University of Delaware OEIP
University of Delaware

Fast, stable and marker-free CTC-detection chip in tumor diagnosis

Technology #ud17-39

Questions about this technology? Ask a Technology Manager

Download Printable PDF

Categories
Researchers
Dr. Bingqing Wei
Dr. Wei's research interest lies in nanomaterials and nanotechnology. His recent research focuses on controllable synthesis of macroscale nanotube architectures with 1-, 2-, and 3-dimensions; physical, chemical, electrochemical and mechanical property characterizations of nanotubes; and nanotube device applications.
External Link (www.me.udel.edu)
Tong Li
Xin Lu
Patent Protection

Provisional Patent Application Filed

APPLICATIONS:

This is a technology to better detect circulating tumor cells (CTCs) in cancer patients and treat the liquid biopsies to differentiate women at risk for the metastatic disease.

PROBLEMS ADDRESSED:

Statistics demonstrate that about 15 million people in the United States are affected with cancer today. The point at which the cancer breaks away from the primary tumor and begins to travel through the blood and into different areas of the body, survival rate may drastically drop. Thus, it is undoubtedly important to detect tumor cells at the earliest stages to quickly commence chemotherapy in order to treat and furthermore cure the disease. Current CTC isolation methods include physical screening of low cost but lack accuracy and biological methods that are limited by specific protein expressions on the tumor cells, which may not detect certain cancers. The intentional purpose of this CTC-isolation chip is to simplify the identification process using blood samples in order to accurately diagnose and optimize survival rate.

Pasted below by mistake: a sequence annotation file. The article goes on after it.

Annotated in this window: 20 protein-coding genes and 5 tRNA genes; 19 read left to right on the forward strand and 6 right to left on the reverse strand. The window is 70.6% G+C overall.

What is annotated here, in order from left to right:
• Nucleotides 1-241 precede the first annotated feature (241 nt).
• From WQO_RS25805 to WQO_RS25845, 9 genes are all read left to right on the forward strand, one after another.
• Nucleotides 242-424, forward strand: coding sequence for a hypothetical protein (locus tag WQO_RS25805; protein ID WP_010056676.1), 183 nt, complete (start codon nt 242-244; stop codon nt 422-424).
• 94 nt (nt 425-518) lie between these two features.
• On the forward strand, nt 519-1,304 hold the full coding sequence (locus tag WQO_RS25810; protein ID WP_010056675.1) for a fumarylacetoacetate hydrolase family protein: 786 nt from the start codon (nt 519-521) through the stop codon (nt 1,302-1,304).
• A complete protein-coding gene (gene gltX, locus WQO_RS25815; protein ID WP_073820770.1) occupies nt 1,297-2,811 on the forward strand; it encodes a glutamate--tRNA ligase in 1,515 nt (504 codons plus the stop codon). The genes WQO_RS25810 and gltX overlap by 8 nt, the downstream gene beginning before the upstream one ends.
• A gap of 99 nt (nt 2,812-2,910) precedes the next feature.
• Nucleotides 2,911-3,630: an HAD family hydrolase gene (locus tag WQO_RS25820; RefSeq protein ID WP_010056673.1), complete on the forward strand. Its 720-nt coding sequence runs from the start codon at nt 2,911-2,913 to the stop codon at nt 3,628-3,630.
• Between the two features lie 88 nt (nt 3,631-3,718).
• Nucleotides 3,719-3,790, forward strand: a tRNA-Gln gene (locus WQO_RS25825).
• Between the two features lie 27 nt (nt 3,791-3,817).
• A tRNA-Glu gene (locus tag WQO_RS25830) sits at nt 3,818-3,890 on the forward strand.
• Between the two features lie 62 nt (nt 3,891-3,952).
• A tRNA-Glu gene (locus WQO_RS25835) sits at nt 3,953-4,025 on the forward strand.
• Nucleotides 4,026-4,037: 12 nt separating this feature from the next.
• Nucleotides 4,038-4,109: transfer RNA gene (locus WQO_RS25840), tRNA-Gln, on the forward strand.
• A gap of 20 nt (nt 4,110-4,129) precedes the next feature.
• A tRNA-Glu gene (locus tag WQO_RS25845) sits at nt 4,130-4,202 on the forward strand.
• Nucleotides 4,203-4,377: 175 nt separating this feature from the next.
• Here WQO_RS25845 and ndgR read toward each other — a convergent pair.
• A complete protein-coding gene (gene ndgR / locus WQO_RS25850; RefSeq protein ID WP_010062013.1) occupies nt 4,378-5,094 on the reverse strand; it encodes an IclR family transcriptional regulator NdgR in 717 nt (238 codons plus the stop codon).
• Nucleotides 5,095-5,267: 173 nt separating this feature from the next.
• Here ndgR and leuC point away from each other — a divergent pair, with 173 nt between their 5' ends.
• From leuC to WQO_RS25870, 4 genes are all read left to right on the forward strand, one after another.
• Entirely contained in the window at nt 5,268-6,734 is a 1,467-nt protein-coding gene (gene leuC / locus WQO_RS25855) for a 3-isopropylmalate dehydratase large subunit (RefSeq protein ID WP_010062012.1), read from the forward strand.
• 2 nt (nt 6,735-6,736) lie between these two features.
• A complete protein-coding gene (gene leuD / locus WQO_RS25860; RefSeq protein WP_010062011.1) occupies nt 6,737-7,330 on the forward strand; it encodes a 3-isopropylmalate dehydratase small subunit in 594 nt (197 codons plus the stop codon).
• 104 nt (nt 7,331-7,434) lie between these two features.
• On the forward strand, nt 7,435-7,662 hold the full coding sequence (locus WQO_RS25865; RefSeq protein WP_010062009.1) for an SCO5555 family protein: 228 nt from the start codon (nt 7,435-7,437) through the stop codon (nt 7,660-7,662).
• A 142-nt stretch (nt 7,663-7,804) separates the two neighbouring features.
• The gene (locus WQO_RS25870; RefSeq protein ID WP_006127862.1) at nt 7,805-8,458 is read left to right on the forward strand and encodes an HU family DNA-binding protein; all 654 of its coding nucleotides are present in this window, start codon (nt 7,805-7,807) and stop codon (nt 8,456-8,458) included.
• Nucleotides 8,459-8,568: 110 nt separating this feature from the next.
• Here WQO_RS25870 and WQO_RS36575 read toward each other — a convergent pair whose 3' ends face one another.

BENEFITS:

  •  Significant decrease in device fabrication cost
  • Higher accuracy than physical screening
  • Decrease in diagnosis complexity
  • Advantages in pain management
  • Provide the risk factor for metastasis at very early stage
  • Short detection/capture time (as little as 15 minutes)
  • Marker-free CTC-detection

TECHNOLOGY DESCRIPTION:

Faculty at the University of Delaware have developed a potent CTC-isolation chip including a carbon nanotube sponge to detect the CTCs in blood with high efficiency, stability, specificity to CTCs. This is unique detection device that which considers all merits of others including fabrication cost, operation complexity, and high detect efficiency/specification. The carbon nanotube sponge is specifically designed to capture 20-30% of CTCs within 15 minutes and 80-90% within 60 minutes. The major innovation of this is the cutting-edge nanotechnology product of CNT sponge to capture the tumor cells from blood, not from within the body. This avoids pain and health hazards in the destruction of tumor cells, unlike previous methods.

STAGE OF DEVELOPMENT:

Prototype has been developed and ongoing experiments/research continue.